The Facts about Ron Paul’s Newsletters and the Racist Articles
For whatever reason, the debate over the Ron Paul newsletters has been full of inaccuracies on both sides. This site lists only the solid facts, in an effort to get to the truth underneath the controversy:
Before the Offending Articles: 1976 – 1988
Ron Paul was first elected to Congress in 1976, during the nation’s bicentennial, in a special election (to replace departing Democrat Robert Casey). He lost the next election, but regained the seat 1978 and remained in Congress until he left voluntarily in 1984.
While in DC, he helped found “think tank” called F.R.E.E., which was vice-chaired by Paul’s Chief of staff Lew Rockwell. It published financial newsletters trading on Paul’s name, like Dr. Ron Paul’s Freedom Report.
From 1976 – 1988, the The Freedom Report covered normal, pro-liberty issues, with an emphasis on financial and monetary topics. Nobody, on either side, claims anything controversial was published during that period, while its subscriber count rose as high as 100,000.
In 1984, Paul chose to run for Senate, instead of re-election. He lost the nomination to Phil Gramm, a Democrat who had just switched to the Republican party. This left Paul without a seat in Congress.
In 1988, Paul ran for President with the Libertarian party. By this time, Lew Rockwell was publicly known to be a ghost writer for Ron Paul, as reported by the magazine American Libertarian.
After losing, Paul returned to Texas, to resume his Ob/Gyn practice.
The Actual Articles: 1989 – 1993
While he was back in Texas delivering babies, the Washington-based organization called “Ron Paul and Associates” began printing the articles, sometimes written in first person but with no by-line, that are so controversial today. Lew Rockwell was a vice-president of this organization.
Lew has been fingered by Reason Magazine as having advocated this very kind of racist, divisive attitude to attract Conservatives. An article in Liberty Magazine is cited by Reason as evidence of this plan, although in it Rockwell does not actually say anything racist, or suggest that such things should be said. They also say Rockwell’s position produced “a flurry of articles and manifestos whose racially charged talking points and vocabulary mirrored” the questionable articles. We haven’t been able to find any examples of this; if they happened, and you know where to get a copy, please send us a link, or post it in the comments.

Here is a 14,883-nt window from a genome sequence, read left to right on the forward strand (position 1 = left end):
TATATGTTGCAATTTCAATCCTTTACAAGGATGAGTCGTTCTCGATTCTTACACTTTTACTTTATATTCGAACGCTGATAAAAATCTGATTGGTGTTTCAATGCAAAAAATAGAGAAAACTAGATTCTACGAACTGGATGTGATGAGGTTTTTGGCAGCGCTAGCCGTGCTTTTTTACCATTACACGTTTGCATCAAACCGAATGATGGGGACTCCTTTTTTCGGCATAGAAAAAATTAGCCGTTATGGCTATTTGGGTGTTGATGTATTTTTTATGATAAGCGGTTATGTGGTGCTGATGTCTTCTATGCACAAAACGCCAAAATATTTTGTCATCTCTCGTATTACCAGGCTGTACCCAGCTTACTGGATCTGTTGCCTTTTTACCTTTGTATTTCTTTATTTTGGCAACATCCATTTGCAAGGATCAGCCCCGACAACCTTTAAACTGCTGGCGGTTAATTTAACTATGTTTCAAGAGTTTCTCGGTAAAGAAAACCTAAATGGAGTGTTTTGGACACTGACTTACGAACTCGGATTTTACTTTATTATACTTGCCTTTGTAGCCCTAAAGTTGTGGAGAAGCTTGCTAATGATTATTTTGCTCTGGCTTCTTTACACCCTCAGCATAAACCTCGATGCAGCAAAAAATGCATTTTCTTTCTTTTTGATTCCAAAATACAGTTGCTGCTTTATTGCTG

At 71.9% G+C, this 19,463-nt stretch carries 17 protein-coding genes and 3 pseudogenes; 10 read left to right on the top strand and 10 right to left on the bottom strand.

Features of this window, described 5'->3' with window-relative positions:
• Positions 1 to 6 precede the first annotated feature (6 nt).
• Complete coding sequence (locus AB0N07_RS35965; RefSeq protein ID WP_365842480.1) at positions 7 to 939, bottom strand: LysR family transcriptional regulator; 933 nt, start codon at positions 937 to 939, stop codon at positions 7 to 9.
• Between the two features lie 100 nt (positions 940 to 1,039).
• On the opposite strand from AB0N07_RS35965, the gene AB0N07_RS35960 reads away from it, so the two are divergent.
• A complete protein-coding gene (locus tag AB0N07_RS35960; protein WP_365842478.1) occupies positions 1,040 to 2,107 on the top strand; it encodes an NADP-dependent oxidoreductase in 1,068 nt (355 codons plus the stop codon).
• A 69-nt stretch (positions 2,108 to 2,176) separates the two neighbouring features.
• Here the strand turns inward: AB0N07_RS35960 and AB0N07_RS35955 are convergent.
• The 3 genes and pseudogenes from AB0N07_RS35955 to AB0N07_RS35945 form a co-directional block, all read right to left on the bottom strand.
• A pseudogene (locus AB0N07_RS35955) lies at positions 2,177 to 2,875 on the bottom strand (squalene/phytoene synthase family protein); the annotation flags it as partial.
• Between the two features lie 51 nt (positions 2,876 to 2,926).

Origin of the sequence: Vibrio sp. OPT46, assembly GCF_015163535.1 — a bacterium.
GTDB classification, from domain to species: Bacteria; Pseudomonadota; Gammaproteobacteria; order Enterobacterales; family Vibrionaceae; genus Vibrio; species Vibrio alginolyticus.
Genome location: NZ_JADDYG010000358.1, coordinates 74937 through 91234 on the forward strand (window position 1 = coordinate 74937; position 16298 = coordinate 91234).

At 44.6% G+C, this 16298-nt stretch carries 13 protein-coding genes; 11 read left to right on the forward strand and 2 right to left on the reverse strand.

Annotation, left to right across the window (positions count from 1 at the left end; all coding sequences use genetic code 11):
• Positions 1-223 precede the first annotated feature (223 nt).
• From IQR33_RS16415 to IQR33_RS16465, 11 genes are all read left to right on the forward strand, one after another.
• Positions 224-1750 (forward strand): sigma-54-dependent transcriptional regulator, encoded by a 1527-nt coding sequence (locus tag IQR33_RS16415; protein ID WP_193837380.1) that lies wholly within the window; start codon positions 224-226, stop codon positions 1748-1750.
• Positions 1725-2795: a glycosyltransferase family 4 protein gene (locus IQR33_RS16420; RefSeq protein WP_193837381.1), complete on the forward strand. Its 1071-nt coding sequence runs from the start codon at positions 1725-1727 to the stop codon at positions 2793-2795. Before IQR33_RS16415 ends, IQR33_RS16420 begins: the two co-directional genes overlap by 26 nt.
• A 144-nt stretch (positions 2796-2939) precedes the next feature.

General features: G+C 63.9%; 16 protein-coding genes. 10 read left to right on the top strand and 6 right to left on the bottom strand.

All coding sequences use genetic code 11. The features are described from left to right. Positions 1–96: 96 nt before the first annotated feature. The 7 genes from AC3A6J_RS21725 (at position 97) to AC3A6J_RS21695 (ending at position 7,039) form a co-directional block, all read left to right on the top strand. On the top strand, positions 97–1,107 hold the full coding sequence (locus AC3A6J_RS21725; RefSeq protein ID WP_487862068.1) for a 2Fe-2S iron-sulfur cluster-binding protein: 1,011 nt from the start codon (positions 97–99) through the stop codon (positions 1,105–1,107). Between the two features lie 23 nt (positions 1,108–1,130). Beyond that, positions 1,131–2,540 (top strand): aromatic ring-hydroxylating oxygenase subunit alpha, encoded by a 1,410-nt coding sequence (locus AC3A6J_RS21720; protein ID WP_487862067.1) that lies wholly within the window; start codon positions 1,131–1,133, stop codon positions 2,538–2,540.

Reason even claims “a half-dozen longtime libertarian activists—including some still close to Paul” say Rockwell wrote the articles, himself. Rockwell denies actually writing the articles, but refuses to talk about who may have actually written them.
Whoever did write them, the articles in question are EXACTLY sandwiched in the time when Ron Paul was far off, on the other side of the continent. They were printed in DC between 1989 and 1993. Paul left DC in 1988, did not return until 1996.
In 1995, Paul gave an interview about his former time in DC, which attackers are claiming prove he knew about the racist articles. But in them, he appears to know nothing about the articles, talking about the newsletters in exactly the way they had been published when he’d been in DC:
Along with that I also put out a political type of business investment newsletter, sort of covered all these areas. And it covered a lot about what was going on in Washington and financial events, especially some of the monetary events since I had been especially interested in monetary policy, had been on the banking committee, and still very interested in, in that subject. That — this newsletter dealt with that. This has to do with the value of the dollar, the pros and cons of the gold standard, and of course the disadvantages of all the high taxes and spending that our government seems to continue to do.